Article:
Beacon Street smells like sweat and burnt sage, and the crowd has quieted enough to hear Jean-Luc Pierite finish telling a story. “The sun plucked a feather from the eagle. She kissed it and she scorched the tip black. She said you will give this back to the Indians and you will tell them to wear it,” he says. “And you will tell them: As long as there is a sun, there will always be Indigenous peoples.”
It’s Saturday, Oct. 9. Pierite is a member of the Tunica-Biloxi Tribe of Louisiana and president of the board of directors for the North American Indian Center of Boston, one of several organizations hosting today’s march in support of Indigenous Peoples’ Day, for which hundreds of people have gathered at the edge of Boston Common. Behind Pierite looms a large tablet commemorating the sale of the park from a British-educated reverend to the Puritan inhabitants of the city.
The Saturday march has been designed in part to call for Massachusetts, a state steeped in colonial history, to officially recognize Indigenous Peoples’ Day. “One land, one people,” reads one attendee’s sign. “Una tierra, un pueblo.” Another says: “You are on stolen land.” Buffy Sainte-Marie’s “Bury My Heart At Wounded Knee” is playing from the speakers.
Indigenous Peoples’ Day falls on the second Monday of October — the same day as Columbus Day, which it was designed to replace. Native activists have rallied for recognition of the holiday for decades; on Oct. 6 of this year, Boston Acting Mayor Kim M. Janey officially established it in place of Columbus Day. The decision brought Boston in line with other nearby cities, including Somerville and Cambridge, and with several states across the country. On Oct. 8, President Joe Biden became the first U.S. president to recognize the holiday at a federal level. Biden also continued to recognize Columbus Day, which the organizer Mahtowin Munro dismissed as “talking out of both sides of his mouth.”
But in some ways the recognition of a holiday is the least substantive of the organizers’ goals for the march. Munro, a member of the Lakota nation and a leader of United American Indians of New England, calls for the passage of a series of bills currently before the Massachusetts legislature. In addition to establishing a statewide Indigenous Peoples’ Day, they would ban Native American mascots in public schools and teach indigenous history in classrooms. Munro and Pierite also demand the abolition of Immigration and Customs Enforcement, reparations for Black Americans, and the end of development on indigenous land “without free, prior and informed consent.”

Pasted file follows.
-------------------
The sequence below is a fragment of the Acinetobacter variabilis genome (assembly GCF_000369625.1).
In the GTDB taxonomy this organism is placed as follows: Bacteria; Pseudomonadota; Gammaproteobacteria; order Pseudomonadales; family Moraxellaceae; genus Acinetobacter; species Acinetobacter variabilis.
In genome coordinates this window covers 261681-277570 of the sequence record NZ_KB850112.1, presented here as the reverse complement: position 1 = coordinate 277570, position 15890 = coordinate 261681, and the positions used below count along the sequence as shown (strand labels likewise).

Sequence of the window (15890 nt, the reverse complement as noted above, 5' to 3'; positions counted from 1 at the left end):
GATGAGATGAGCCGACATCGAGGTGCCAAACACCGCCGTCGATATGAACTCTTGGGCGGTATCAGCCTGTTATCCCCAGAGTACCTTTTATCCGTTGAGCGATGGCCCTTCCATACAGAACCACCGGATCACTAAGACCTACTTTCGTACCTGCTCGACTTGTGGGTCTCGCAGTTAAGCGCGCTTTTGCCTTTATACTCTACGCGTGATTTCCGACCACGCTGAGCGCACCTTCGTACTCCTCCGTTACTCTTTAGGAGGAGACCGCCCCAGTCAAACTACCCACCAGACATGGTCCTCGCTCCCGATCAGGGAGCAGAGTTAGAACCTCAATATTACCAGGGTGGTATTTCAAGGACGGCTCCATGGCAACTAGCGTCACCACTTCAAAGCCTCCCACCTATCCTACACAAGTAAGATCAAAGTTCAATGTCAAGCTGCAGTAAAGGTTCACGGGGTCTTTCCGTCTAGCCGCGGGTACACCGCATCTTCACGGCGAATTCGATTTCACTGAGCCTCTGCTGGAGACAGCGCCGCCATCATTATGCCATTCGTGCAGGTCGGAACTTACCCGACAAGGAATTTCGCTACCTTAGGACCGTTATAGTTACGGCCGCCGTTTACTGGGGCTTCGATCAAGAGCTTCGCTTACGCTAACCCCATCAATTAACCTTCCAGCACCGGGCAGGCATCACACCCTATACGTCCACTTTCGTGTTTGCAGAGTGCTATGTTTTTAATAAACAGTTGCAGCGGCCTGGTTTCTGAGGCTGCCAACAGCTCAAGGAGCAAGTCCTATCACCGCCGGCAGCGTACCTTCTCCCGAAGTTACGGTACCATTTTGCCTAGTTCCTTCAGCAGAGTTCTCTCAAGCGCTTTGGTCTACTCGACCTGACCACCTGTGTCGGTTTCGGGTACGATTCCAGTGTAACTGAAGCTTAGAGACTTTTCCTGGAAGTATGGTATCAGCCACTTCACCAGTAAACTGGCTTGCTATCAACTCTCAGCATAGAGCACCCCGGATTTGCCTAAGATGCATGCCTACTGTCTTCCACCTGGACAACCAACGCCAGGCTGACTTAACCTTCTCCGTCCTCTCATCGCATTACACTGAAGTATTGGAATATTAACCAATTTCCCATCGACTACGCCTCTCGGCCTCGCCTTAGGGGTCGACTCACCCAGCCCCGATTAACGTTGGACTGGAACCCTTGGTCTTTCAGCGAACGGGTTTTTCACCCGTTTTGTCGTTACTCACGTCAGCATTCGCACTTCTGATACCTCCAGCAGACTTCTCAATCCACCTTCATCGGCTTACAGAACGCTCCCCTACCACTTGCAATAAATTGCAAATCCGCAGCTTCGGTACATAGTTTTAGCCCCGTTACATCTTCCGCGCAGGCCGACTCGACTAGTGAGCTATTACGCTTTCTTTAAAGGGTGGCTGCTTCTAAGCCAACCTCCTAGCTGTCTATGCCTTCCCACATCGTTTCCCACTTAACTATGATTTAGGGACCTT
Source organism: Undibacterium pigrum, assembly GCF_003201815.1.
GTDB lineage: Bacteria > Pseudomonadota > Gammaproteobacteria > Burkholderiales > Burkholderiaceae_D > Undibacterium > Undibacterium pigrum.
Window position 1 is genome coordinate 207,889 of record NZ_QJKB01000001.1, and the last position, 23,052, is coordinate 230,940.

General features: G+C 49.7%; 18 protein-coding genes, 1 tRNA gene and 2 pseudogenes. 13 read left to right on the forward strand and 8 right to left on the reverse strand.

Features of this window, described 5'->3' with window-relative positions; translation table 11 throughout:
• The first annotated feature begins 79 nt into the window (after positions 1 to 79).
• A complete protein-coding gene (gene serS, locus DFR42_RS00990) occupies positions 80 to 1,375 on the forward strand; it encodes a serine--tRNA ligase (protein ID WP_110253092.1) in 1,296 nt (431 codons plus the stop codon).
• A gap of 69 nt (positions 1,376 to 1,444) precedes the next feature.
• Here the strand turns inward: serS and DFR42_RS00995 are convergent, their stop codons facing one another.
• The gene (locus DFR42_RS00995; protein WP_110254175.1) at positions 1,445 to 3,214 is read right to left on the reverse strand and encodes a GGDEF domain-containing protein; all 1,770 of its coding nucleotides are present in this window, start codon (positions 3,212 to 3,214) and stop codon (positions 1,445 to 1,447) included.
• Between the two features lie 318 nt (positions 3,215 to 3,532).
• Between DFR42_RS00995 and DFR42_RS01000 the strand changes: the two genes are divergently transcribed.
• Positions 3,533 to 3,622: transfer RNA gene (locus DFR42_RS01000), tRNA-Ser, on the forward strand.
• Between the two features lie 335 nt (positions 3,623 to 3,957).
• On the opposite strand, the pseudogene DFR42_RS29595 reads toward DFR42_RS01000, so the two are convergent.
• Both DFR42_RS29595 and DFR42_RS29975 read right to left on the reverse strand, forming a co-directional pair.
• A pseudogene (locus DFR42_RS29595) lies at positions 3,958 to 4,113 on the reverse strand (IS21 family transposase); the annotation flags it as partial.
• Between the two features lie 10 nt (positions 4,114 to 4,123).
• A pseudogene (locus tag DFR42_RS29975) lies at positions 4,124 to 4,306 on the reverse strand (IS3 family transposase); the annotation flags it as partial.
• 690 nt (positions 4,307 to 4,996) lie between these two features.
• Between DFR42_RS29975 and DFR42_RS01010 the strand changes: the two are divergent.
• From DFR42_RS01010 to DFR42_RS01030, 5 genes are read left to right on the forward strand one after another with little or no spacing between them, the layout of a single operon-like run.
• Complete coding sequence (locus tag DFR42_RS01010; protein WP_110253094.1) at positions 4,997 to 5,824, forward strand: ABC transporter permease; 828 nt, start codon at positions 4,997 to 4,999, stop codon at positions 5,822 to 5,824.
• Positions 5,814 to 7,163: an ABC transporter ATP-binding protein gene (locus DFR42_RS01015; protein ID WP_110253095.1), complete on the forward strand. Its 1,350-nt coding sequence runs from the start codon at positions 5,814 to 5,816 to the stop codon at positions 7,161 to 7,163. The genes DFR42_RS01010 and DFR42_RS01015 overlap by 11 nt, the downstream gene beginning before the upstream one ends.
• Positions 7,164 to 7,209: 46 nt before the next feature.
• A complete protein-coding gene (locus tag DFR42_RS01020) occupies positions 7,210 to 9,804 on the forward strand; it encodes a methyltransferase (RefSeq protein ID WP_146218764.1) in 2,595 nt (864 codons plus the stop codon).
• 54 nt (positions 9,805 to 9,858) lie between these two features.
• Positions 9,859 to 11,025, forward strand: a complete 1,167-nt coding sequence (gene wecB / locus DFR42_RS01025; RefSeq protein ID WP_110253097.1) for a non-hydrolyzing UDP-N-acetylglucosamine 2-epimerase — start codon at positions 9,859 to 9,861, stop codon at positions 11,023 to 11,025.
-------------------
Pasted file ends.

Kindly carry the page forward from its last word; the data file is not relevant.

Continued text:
The people at the march span the spectrum of race, age, and gender. One speaker, Rebecca Lodgepole, a member of the Chippewa Cree, expresses gratitude for the turnout: “Finally, today, I see everybody is listening,” she says. “It brings joy to my heart.”
But a kind of anger accompanies that joy.
“We want everything back,” Lodgepole says, “not reparations. We want everything back, from our missing and murdered to our children and boarding schools, to everything that they have done to us.” She is referring in part to the uncovering this year of the remains of thousands of indigenous children in Canadian boarding schools.
She notes that the march is more than just a symbolic reclamation of colonial history. Instead, the importance lies in how the march provides the time and space for conversation about otherwise overlooked issues.
“We want you guys to stand up and spread the word,” she says, emphasizing that word of mouth is the only avenue for the news to get around the media’s “complete block on [them].”
“They will not report on us,” she says.
Lodgepole asks the attendees not just to recognize the importance of renaming Columbus Day to Indigenous Peoples’ Day, but also to acknowledge the goal of this action: for people to reorient their priorities, attention, and energy toward the movement for indigenous rights.
The march moves east on Market Street to Christopher Columbus Waterfront Park, where the crowd gathers around an empty pedestal. A statue of Christopher Columbus used to stand there, until June of 2020, when it was removed and decapitated. Three children whom Lodgepole identifies as Taíno climb up the marble slab.
“We’re standing here today because of the strength of our ancestors,” Lodgepole says. “They fought, they struggled, and they made sure that we made it out alive. We are fighting for the seventh generation, my children, all of our children.”